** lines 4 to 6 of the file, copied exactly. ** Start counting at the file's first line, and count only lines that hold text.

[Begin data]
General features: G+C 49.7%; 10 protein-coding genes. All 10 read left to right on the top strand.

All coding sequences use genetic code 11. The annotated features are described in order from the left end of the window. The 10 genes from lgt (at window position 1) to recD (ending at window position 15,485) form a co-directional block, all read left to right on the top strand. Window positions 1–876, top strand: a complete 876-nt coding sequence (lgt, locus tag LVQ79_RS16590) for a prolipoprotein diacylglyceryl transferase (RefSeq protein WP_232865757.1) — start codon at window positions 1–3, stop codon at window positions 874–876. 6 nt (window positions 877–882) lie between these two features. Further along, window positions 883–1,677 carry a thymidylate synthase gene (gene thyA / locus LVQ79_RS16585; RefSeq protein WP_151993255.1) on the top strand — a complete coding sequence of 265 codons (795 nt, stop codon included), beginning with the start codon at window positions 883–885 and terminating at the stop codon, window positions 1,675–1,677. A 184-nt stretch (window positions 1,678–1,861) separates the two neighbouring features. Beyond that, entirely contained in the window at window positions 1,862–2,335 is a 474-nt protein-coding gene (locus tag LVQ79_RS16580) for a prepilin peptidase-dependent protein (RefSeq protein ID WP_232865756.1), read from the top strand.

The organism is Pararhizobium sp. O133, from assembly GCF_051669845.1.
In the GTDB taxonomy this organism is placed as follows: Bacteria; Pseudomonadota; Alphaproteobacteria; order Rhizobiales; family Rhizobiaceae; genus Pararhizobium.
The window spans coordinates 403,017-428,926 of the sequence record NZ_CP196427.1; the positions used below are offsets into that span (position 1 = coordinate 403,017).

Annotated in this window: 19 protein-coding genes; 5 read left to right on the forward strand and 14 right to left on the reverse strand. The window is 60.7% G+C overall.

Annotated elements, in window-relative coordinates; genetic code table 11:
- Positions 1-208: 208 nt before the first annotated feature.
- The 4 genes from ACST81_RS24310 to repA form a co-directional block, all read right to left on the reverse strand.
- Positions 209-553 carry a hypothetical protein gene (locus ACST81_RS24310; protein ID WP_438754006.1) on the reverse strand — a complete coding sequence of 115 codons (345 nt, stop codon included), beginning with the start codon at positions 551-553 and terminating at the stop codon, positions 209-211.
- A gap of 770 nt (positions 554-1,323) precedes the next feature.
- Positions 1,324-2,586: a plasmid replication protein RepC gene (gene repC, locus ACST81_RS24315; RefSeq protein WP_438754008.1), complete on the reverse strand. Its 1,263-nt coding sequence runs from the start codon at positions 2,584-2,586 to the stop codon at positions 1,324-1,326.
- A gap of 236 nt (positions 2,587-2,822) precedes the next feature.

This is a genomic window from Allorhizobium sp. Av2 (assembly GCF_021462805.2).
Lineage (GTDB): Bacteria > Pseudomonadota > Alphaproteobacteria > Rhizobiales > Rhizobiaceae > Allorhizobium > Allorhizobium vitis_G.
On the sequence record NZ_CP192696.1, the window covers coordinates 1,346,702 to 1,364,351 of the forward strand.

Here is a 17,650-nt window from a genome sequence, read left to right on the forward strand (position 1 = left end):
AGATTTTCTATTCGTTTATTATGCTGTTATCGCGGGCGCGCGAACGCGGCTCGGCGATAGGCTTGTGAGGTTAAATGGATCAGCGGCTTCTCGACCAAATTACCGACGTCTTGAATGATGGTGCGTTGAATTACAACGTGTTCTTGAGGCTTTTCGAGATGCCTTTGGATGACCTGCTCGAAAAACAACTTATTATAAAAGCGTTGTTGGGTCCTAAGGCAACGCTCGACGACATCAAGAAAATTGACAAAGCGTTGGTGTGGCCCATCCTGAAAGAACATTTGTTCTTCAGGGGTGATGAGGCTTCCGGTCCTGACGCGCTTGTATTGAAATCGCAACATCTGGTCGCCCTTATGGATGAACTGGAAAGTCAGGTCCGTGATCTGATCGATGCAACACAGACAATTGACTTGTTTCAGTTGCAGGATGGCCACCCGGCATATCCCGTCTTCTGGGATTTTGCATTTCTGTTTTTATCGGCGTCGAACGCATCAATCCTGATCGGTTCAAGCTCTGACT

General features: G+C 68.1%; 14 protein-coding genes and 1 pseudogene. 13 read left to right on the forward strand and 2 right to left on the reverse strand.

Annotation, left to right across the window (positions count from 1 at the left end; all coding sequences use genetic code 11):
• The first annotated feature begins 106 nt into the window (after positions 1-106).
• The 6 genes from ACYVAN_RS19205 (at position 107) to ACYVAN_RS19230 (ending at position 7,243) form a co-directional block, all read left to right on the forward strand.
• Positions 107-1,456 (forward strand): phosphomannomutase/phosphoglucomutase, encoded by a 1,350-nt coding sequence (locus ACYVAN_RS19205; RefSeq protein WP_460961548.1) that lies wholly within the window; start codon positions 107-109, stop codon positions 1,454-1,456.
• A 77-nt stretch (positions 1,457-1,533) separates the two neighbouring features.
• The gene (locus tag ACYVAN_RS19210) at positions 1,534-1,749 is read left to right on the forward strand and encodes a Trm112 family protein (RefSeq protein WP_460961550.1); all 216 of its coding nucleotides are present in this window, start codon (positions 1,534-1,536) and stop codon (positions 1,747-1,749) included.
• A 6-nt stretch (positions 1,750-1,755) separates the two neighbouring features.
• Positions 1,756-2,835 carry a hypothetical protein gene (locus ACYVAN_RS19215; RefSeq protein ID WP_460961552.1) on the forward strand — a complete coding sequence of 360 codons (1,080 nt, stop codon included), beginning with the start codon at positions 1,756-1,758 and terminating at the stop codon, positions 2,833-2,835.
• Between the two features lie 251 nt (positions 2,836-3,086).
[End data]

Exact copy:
In the GTDB taxonomy this organism is placed as follows: Bacteria; Pseudomonadota; Alphaproteobacteria; order Rhizobiales; family Rhizobiaceae; genus Pararhizobium.
The window spans coordinates 403,017-428,926 of the sequence record NZ_CP196427.1; the positions used below are offsets into that span (position 1 = coordinate 403,017).

Annotated in this window: 19 protein-coding genes; 5 read left to right on the forward strand and 14 right to left on the reverse strand. The window is 60.7% G+C overall.